Saturday, December 17, 2011
Women Rocking the IT world
Trust is fundamental to business. But on the web, where more and more commerce is moving, there are no visual or body language cues, no physical signs to help with gut feel. All you have is a website with some claims that may or may not be true. How can you tell the fly-by-nights from the worthies? One possible answer is to outsource the background-checking to an expert. That’s where Shana Kay and her business, InfoInteg, come in. Kay has been in the IT industry for about 14 years as a developer, project manager and MD of a software development company. She says that InfoInteg is, at its heart, a trust provider.
“My partner Kevin Derman said he was frustrated with the state of web searches,” she says. “And his idea was to create a way to identify credible businesses. So we provide a way for businesses to have credibility online.
“We have different products. We don’t verify absolutely everything on your website, but we do verify that the company exists, that the people who you say work for you actually do and, if you’re making claims like you’re a specific partner with a big company, we’ll check with them that you’re listed. We do all this so the consumer doesn’t have to.”
The process is almost journalistic.
“You register for an account, pay via PayPal, and submit the domain you would like to have checked. We receive the request and immediately send you a piece of code that you can embed in your website. Once the verification goes through, the status will change from ‘in progress’ to ‘verified’.”
But isn’t this a throwback to the early days of digital certificates?
Kay says there is an important difference.
“Traditionally, everyone works with people whom they trust and they spend more online with them too. Thawte and Verisign’s processes are transactional and only concerned with the security and identity of the information that’s there. Our differentiation is that we’re checking the credentials of that information. We have verification analysts who do our verifying work for us and we have a development company that does our coding for us.”
InfoInteg has been operational for a year, when Kay and Derman first had the idea, but has only just recently gone live to paying customers.
“Last year I was running a software development company and I happened to come across a competition called SAB Kickstart, so we entered it. We won the regionals and have since then taken it from prototype to going live in the last couple of months.”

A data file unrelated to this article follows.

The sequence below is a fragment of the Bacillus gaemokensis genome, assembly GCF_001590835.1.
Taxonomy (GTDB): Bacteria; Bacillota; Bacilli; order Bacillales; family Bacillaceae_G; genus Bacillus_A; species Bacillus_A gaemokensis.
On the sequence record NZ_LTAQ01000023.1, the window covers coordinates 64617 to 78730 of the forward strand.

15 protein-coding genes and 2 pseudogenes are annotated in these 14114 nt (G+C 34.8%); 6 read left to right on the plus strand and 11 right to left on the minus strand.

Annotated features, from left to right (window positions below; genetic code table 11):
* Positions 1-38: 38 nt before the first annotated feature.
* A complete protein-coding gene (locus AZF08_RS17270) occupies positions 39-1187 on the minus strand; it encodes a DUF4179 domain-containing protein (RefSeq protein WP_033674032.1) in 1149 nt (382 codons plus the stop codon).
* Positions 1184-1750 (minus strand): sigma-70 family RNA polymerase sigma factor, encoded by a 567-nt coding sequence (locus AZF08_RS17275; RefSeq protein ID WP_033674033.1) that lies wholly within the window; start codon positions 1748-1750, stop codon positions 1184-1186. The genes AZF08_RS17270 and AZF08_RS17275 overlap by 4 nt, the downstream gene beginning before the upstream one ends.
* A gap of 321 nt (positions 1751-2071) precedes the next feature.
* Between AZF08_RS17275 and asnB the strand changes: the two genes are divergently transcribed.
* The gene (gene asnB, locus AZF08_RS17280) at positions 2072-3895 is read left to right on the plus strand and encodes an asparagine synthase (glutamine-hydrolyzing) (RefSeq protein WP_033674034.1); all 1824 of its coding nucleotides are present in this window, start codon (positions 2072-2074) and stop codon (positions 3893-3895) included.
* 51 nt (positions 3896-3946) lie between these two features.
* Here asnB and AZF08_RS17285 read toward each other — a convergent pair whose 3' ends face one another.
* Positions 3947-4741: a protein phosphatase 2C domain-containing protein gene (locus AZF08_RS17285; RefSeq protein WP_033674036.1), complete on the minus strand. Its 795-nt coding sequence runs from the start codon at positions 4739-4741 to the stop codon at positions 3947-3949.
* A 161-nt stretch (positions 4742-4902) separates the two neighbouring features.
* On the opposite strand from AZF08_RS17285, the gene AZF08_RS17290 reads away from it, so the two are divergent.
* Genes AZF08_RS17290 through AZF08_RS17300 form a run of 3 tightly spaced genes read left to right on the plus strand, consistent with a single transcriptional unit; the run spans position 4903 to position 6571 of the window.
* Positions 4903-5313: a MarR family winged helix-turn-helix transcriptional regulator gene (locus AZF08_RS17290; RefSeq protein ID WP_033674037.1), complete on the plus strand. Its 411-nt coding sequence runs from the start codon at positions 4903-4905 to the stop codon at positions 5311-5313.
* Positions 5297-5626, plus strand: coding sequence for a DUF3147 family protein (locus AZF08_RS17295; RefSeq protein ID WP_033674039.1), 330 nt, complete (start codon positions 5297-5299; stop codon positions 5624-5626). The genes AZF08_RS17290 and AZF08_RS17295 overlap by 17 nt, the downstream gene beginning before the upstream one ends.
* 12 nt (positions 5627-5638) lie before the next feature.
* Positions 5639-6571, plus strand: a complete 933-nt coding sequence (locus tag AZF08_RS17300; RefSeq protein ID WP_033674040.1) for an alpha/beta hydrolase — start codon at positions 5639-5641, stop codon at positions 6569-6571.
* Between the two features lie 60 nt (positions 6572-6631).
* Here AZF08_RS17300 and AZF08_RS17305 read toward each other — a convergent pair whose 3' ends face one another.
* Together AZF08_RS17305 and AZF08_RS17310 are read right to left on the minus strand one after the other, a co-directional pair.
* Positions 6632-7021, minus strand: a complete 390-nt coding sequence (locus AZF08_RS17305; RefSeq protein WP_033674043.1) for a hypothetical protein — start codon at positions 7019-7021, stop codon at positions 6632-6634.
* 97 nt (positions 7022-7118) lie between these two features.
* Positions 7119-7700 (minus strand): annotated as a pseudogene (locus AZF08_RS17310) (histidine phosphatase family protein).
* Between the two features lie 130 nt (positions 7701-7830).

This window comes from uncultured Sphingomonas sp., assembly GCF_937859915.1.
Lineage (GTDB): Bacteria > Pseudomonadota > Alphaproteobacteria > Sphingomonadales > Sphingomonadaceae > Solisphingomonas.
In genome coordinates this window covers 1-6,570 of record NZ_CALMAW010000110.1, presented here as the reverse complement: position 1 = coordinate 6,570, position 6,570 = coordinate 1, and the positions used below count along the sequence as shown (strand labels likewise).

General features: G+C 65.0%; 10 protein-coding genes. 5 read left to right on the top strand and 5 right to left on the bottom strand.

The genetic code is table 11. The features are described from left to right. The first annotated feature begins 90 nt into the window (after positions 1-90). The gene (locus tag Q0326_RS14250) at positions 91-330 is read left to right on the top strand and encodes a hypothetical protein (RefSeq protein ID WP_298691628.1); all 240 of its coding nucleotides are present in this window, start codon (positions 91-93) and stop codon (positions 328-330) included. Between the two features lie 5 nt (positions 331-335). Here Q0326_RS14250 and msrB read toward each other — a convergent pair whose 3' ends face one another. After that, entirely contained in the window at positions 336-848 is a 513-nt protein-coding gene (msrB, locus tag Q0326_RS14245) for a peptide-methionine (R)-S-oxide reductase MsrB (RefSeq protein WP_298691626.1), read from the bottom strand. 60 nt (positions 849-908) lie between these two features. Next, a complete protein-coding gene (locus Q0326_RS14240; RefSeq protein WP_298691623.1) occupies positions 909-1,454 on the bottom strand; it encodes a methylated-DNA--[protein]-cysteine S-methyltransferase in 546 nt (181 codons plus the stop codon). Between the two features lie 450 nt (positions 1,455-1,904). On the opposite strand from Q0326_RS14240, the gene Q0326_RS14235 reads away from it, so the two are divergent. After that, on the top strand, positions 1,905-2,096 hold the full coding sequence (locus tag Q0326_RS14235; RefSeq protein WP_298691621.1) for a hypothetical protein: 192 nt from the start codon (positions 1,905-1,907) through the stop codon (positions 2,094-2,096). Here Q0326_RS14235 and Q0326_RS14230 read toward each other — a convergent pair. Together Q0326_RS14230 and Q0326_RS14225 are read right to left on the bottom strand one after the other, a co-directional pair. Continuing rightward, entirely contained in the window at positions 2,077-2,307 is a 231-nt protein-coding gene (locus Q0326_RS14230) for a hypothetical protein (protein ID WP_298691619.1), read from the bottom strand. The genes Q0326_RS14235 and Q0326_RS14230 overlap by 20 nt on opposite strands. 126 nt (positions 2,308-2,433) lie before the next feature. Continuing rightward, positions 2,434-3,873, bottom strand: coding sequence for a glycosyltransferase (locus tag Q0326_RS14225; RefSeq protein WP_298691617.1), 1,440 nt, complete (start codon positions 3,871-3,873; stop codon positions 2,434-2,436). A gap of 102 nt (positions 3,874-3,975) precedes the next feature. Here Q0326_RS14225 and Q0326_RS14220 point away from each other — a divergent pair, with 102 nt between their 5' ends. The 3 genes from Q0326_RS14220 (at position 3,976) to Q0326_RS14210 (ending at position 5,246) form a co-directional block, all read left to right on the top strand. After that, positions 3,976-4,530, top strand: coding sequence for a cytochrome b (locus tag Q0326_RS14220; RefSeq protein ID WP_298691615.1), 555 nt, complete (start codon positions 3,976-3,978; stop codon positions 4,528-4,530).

Kay says entering competitions is unconventional advice for startups, but it’s effective.
“You can win funding for your business. But even if you don’t win, various people will still be helping you to refine your business.”
For the rest of the startup crowd, the hard way remains and the biggest challenge is still financial.
“People say one of the challenges for a startup is funding and that’s correct,” says Kay. “We haven’t been funded to date; people are surprised that Kevin and I have bootstrapped our business completely without funding. The problem is that there isn’t really a startup fund that will help a young business get through that first and second year of existence. Every kind of fund available wants you to be trading or have a track record for a year or even two. But that one-year period is critical and it’s where startups need the most help and don’t have access to any kind of tools that can help them.”
Kay says she is fortunate to have gone though a few business development programmes and, therefore, understands that even if a startup were to be given R1 million, it might not know how to execute with it.
“But with a little bit of a cushion, as well as mentorship, a startup is much more likely to survive because they would have the guidance and the resources. If there were a fund like that, it would create more incentives for startups.
“For startups just getting going, I would advise drawing on an incubator that offers business development programmes and gives you access to mentorship. If you know you have a good idea, build up a cushion before you go out into the world. Everything takes at least four times as long as you plan!”
Kay has also avoided possible famines by having her fingers in many pies. As well as her software development concern, she started Onyx Interweb, a social media business with a twist. “I do social media but in a different way. Because I’m very into the business development side of things, I work a lot with incubators in the technology space. So the social media I do is focused on technology products or it has a business development spin to it.”B
This article was first published by IT Web Brainstorm Magazine – visit www.brainstormmag.co.za
Previous Awards and Nominations
I am humbled and honored to have received nominations for the following:
• South Africa’s Most Influential Women in Business and Government (MIW) Award – 2010
• Mail&Guardian 200 young South Africans to take to lunch publication – 2010
• Mail&Guardian 300 young South Africans to take to lunch publication – 2009
• DTI TWIB (Technology for Women in Business) Award – 2009
• Graca Machel – African Women Excel Award – 2009
“Begin to live out of the glory of your imagination and not your memory” – Robin S Sharma
“Life is about juggling. Your job is to realize which balls are in the air and which are glass.” – Julie Lenzer Kirk
Time Traveler’s wife – Audrey Niffenegger
Eat, Pray, Love
Shana K owns two companies Infointeg and Your Digital agent
Contact Shana K on